Whether from sleep disorders, shift work, or parenting, millions worldwide are being robbed of the simple restorative powers of good sleep. Though it may seem trivial at first, sleep deprivation effects can end careers, ruin marriages, and cause accidents. Once thought to be a minor concern, sleep disorders are real health issues that warrant attention and treatment.
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Sleep Deprivation Effects
Since the advent of electric lights, people have been progressively getting less good sleep. Not just a small-scale problem, sleep deprivation has been shown to have a number of serious public implications. According to Sleep Disorders and Sleep Deprivation: An Unmet Public Health Problem by Colten and Altevogt (National Academies Press, 2006,) up to 20% of all serious car accidents can be attributed to sleep deprivation. Additionally, the Bhopal, India disaster, the nuclear meltdowns at Chernobyl and Three Mile Island, as well as the accidents involving the Star Princess cruise ship and the Exxon Valdez can all be attributed, at least in part, to sleep deprivation effects.
Of course, there are personal implications as well. Individuals experiencing sleep deprivation may suffer from any or all of the following:
- impaired alertness and decreased cognitive performance
- mood disruption, including increases in depression, aggression, and substance abuse
- lowered complexity of brain activity
- impaired glucose tolerance, increased risk of diabetes
- increased blood pressure and heart palpitations
- memory loss and impaired working memory
- irritability and impaired judgment
Sleep Disorders That Cause Sleep Deprivation
According to Santrock and Mittener (Psychology, McGraw-Hill Ryerson) 40% of adults, on average, will experience a sleep disorder at some point in their lifetime. Put another way, at least 40 million Americans are suffering from chronic, long-term sleep disorders and another 20 million have experienced occasional sleep disturbances. The following are among the more common sleep disorders that can result in sleep deprivation:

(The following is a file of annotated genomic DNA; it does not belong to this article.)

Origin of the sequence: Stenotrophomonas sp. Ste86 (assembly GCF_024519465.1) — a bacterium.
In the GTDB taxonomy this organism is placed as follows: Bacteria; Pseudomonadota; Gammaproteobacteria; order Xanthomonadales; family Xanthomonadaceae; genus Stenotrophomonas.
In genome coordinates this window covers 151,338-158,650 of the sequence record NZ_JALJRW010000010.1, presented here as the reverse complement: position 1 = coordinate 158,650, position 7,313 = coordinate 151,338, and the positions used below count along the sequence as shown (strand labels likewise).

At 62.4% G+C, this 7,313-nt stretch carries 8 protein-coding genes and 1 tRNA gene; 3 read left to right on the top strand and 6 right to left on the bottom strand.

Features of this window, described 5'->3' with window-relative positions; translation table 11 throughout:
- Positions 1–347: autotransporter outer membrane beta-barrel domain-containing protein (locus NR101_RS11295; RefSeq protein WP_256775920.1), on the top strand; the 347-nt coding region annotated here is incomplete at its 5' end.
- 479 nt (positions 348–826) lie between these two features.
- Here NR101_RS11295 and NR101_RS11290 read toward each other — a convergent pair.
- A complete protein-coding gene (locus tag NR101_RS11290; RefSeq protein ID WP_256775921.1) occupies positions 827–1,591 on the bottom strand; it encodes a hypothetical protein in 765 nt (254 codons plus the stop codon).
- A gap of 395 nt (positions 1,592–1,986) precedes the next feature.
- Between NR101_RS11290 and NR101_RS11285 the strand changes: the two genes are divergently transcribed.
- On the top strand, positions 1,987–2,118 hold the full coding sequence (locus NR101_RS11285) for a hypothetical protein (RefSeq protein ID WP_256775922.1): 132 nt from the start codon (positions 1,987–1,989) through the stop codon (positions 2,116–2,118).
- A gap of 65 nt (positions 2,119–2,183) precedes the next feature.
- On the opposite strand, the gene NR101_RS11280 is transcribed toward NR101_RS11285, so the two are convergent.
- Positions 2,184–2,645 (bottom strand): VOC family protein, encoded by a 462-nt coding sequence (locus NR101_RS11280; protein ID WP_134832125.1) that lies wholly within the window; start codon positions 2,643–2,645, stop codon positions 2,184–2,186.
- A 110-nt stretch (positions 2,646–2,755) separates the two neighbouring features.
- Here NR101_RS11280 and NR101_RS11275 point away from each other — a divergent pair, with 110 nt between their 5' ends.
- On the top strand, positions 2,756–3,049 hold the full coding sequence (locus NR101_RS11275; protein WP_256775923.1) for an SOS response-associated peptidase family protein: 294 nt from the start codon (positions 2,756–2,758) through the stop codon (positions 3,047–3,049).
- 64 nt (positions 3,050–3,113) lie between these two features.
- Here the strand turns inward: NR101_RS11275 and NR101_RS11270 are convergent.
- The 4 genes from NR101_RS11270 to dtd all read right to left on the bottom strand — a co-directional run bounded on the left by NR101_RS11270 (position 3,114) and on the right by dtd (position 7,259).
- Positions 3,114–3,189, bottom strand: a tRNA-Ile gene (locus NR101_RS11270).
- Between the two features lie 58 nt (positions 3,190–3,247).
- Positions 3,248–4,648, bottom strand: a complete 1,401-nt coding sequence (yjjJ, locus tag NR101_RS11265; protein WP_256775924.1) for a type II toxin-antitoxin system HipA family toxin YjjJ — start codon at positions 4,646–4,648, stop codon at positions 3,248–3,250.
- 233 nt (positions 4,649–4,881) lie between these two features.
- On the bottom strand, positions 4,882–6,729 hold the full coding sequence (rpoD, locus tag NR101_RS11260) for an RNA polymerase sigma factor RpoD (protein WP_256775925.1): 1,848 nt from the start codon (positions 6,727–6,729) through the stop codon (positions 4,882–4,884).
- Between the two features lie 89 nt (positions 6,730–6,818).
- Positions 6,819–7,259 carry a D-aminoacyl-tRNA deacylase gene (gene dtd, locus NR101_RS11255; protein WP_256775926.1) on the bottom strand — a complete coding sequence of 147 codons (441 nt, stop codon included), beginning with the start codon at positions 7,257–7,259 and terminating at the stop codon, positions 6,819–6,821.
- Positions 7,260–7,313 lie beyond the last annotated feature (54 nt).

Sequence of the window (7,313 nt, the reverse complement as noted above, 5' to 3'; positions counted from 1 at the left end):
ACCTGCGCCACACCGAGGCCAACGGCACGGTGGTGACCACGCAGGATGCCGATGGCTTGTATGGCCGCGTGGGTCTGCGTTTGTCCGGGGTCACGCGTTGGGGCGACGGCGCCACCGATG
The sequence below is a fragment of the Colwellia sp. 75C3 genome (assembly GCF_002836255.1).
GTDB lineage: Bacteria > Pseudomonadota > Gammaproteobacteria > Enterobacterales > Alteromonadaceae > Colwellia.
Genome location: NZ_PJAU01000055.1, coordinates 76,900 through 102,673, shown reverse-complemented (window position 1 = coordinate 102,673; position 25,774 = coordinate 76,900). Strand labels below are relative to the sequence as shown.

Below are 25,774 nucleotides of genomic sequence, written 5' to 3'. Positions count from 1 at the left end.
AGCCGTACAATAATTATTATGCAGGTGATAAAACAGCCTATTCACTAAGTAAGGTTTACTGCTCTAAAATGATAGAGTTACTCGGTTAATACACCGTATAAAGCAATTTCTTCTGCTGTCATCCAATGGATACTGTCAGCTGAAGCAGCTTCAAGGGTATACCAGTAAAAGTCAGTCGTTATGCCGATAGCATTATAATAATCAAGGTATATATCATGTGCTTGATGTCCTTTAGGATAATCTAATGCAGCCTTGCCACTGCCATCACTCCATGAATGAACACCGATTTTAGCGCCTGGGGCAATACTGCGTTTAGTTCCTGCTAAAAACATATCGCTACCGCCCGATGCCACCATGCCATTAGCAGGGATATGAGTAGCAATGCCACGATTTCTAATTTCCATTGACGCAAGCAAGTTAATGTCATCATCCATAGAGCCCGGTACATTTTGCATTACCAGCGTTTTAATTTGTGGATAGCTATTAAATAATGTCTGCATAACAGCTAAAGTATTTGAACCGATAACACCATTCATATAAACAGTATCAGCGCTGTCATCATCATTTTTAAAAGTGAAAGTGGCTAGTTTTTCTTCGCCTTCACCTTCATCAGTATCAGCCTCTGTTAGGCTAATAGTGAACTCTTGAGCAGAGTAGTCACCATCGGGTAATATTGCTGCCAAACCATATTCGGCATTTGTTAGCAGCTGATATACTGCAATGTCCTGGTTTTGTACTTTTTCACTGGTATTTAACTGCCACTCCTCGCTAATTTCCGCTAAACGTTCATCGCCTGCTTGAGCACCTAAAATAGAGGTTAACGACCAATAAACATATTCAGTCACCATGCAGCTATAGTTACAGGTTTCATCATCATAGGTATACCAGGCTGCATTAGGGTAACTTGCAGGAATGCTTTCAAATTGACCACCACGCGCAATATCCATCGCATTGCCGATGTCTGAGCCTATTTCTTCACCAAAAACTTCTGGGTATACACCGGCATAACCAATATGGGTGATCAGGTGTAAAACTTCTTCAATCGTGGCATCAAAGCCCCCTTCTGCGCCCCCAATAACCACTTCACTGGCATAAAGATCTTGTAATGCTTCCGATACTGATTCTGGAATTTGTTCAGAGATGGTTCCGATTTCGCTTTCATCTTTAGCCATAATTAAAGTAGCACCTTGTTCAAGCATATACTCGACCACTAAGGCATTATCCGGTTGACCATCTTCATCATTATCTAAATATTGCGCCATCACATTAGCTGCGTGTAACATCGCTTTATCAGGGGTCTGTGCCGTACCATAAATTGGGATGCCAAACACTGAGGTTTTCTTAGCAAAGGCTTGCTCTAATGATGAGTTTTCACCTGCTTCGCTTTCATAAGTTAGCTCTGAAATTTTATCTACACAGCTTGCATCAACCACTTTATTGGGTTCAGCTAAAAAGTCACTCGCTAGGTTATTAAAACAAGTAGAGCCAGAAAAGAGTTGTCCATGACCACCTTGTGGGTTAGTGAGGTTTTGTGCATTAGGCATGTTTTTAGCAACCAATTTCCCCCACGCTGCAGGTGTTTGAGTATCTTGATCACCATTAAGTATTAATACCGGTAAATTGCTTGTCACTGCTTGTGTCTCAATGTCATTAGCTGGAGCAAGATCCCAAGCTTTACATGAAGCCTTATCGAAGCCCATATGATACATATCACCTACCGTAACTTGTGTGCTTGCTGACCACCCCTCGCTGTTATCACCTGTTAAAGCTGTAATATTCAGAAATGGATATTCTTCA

- Insomnia: Defined as the inability to sleep, insomnia may affect as many as one-third of the adult population, most notably women, the elderly, and those who are thin, depressed, or under stress.
- Sleep apnea: A sleep disorder in which, by either mechanical or neurological means, the individual stops breathing repeatedly throughout the night, resulting in frequent night-waking.
- Restless Leg Syndrome: Occurring in varying degrees of severity, this is a disorder characterized by the irresistible urge to move one’s limbs, usually the legs. While not a sleep disorder in the strict sense, it frequently results in loss of sleep for the affected individual.
How to Sleep Better
The first step to sleeping better is to learn why sleep has been impaired. For new parents or night shift workers, the cause may be obvious. For others, however, it may be more elusive. Often, a sleep study will provide the necessary answers.
A sleep study usually involves spending the night at a sleep clinic, during which time vital functions and brain waves will be closely monitored. Depending on the results of the sleep study, further treatment may include medication, behavioral therapy, or lifestyle changes. In the case of sleep apnea, medication will often be prescribed in conjunction with a specialized breathing apparatus to end nocturnal breathing disruption.
A Lifetime of Good Sleep
Over the lifespan, there are gradual changes in sleep needs, sleep patterns, and circadian rhythms. However, it is important to pay attention any time there is a significant alteration in the normal course of sleep. Although many like to believe otherwise, sleep is not optional, nor is it a luxury. Good sleep is a basic, fundamental need, as important as food and water, and an absolute requirement for good health.